Farm Bureau Sends Farm Bill Proposal to Congress

The American Farm Bureau Federation has sent a farm bill proposal to Capitol Hill. The proposal - approved by the Farm Bureau Board of Directors over the weekend - offers a diverse mix of risk management and safety net tools to benefit a wide range of farms. Farm Bureau's farm bill proposal offers farmers a choice of program options, protects and strengthens the federal crop insurance program and doesn't reduce its funding, provides a commodity title that works to encourage farmers to follow market signals rather than making planting decisions in anticipation of government payments, refrains from basing any program on cost of production and ensures equity across program commodities. According to Farm Bureau - it also saves 23-billion dollars compared to the cost of continuing the current program. Farm Bureau President Bob Stallman says the goal of the proposal is to provide a measure of fairness among regions and crops - while providing each commodity sector a workable safety net provision for farmers who grow that crop.

Stallman says farm policy should provide a strong and effective safety net and viable risk management programs for farmers that don't guarantee a profit - but protect against catastrophic occurrences. He says Farm Bureau wants to ensure the terms of U.S. farm programs don't affect a farmer's decision of which crop to plant. In addition - Stallman says the program must comply with our World Trade Organization agreements.

Farm Bureau supports a program that reduces complexity while allowing producers increased flexibility to plant in response to market demand; a safety net that allows farmers to purchase insurance products to further protect individual risk; and giving producers a choice of program options. The Farm Bureau proposal calls for a three-legged safety net for program crop farmers that includes a stacked income protection plan commonly called STAX, an improved crop insurance program and target prices and marketing loans. All program crop farmers would have access to the marketing loan and crop insurance provisions. They would then select between a target price program and STAX to round out their safety net option. Due to funding limits - Farm Bureau is proposing to modify STAX for all eligible commodities in a variety of ways - including reducing the crop insurance premium subsidization to 70-percent, allowing STAX to be based on yield or revenue at the discretion of the producer and making no payments until the county average revenue or yield fell by 10-percent from the historic amount.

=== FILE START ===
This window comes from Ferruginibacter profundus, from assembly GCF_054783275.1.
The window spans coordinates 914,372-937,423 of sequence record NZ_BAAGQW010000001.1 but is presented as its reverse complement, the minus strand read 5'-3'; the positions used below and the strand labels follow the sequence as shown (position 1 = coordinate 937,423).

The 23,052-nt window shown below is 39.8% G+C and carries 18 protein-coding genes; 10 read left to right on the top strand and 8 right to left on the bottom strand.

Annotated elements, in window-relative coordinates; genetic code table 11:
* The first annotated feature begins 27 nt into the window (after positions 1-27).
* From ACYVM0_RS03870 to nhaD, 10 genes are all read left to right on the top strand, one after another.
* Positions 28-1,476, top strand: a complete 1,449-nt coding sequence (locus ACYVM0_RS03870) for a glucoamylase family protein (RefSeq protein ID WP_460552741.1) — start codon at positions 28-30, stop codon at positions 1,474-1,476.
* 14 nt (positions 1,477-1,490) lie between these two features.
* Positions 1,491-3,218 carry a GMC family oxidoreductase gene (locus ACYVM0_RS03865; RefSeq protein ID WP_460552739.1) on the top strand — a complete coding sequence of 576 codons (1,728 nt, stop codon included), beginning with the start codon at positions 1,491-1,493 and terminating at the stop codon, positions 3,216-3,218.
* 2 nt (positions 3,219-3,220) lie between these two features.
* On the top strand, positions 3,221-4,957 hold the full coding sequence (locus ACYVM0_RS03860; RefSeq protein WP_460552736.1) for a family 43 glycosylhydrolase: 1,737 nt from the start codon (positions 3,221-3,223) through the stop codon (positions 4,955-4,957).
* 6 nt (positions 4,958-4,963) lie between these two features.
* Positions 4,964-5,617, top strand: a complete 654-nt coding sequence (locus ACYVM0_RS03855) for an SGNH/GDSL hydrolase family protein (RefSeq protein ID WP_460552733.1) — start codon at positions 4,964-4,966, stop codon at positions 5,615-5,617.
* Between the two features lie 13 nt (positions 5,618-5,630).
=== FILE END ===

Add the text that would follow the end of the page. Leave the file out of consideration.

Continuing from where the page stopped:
Stallman notes there is far less money this year than last year with which to secure an adequate safety net for the many family-owned farms that make up the bulk of America's agricultural system. But he says it's vital for Congress to complete a new five-year farm bill this year. Doing so - Stallman says - is in the economic interest of the entire nation.

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